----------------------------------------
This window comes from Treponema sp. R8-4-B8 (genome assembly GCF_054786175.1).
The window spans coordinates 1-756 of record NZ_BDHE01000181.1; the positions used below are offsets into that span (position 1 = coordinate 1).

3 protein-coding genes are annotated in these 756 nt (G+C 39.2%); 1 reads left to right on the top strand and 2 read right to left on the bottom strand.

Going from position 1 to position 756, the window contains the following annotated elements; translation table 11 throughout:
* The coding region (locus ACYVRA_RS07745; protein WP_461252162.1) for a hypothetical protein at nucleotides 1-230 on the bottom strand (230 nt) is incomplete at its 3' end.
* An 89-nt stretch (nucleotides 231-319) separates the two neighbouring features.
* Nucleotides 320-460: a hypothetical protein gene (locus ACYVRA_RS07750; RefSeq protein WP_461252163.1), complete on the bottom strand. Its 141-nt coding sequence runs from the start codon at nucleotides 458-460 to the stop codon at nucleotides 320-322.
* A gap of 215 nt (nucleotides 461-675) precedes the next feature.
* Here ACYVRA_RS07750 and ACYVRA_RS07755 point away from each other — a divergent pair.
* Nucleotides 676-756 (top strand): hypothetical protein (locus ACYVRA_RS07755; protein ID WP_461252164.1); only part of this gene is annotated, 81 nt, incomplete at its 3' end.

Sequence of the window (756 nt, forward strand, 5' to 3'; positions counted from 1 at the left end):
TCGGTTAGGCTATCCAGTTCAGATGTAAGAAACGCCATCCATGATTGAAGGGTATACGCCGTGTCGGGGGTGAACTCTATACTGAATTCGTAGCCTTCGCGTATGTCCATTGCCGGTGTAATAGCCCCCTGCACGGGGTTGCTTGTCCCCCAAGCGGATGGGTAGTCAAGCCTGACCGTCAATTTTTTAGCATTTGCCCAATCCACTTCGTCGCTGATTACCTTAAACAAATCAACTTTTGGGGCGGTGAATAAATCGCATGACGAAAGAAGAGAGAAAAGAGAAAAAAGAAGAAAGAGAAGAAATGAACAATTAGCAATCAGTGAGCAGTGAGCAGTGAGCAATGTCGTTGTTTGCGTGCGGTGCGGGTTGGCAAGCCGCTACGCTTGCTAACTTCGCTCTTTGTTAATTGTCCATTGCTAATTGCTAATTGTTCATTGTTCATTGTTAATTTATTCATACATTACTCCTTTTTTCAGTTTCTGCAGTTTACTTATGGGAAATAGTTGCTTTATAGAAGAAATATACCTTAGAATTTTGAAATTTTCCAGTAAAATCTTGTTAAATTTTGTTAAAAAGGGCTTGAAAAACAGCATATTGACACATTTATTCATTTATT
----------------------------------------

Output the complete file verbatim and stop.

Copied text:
This window comes from Treponema sp. R8-4-B8 (genome assembly GCF_054786175.1).
The window spans coordinates 1-756 of record NZ_BDHE01000181.1; the positions used below are offsets into that span (position 1 = coordinate 1).

3 protein-coding genes are annotated in these 756 nt (G+C 39.2%); 1 reads left to right on the top strand and 2 read right to left on the bottom strand.

Going from position 1 to position 756, the window contains the following annotated elements; translation table 11 throughout:
* The coding region (locus ACYVRA_RS07745; protein WP_461252162.1) for a hypothetical protein at nucleotides 1-230 on the bottom strand (230 nt) is incomplete at its 3' end.
* An 89-nt stretch (nucleotides 231-319) separates the two neighbouring features.
* Nucleotides 320-460: a hypothetical protein gene (locus ACYVRA_RS07750; RefSeq protein WP_461252163.1), complete on the bottom strand. Its 141-nt coding sequence runs from the start codon at nucleotides 458-460 to the stop codon at nucleotides 320-322.
* A gap of 215 nt (nucleotides 461-675) precedes the next feature.
* Here ACYVRA_RS07750 and ACYVRA_RS07755 point away from each other — a divergent pair.
* Nucleotides 676-756 (top strand): hypothetical protein (locus ACYVRA_RS07755; protein ID WP_461252164.1); only part of this gene is annotated, 81 nt, incomplete at its 3' end.

Sequence of the window (756 nt, forward strand, 5' to 3'; positions counted from 1 at the left end):
TCGGTTAGGCTATCCAGTTCAGATGTAAGAAACGCCATCCATGATTGAAGGGTATACGCCGTGTCGGGGGTGAACTCTATACTGAATTCGTAGCCTTCGCGTATGTCCATTGCCGGTGTAATAGCCCCCTGCACGGGGTTGCTTGTCCCCCAAGCGGATGGGTAGTCAAGCCTGACCGTCAATTTTTTAGCATTTGCCCAATCCACTTCGTCGCTGATTACCTTAAACAAATCAACTTTTGGGGCGGTGAATAAATCGCATGACGAAAGAAGAGAGAAAAGAGAAAAAAGAAGAAAGAGAAGAAATGAACAATTAGCAATCAGTGAGCAGTGAGCAGTGAGCAATGTCGTTGTTTGCGTGCGGTGCGGGTTGGCAAGCCGCTACGCTTGCTAACTTCGCTCTTTGTTAATTGTCCATTGCTAATTGCTAATTGTTCATTGTTCATTGTTAATTTATTCATACATTACTCCTTTTTTCAGTTTCTGCAGTTTACTTATGGGAAATAGTTGCTTTATAGAAGAAATATACCTTAGAATTTTGAAATTTTCCAGTAAAATCTTGTTAAATTTTGTTAAAAAGGGCTTGAAAAACAGCATATTGACACATTTATTCATTTATT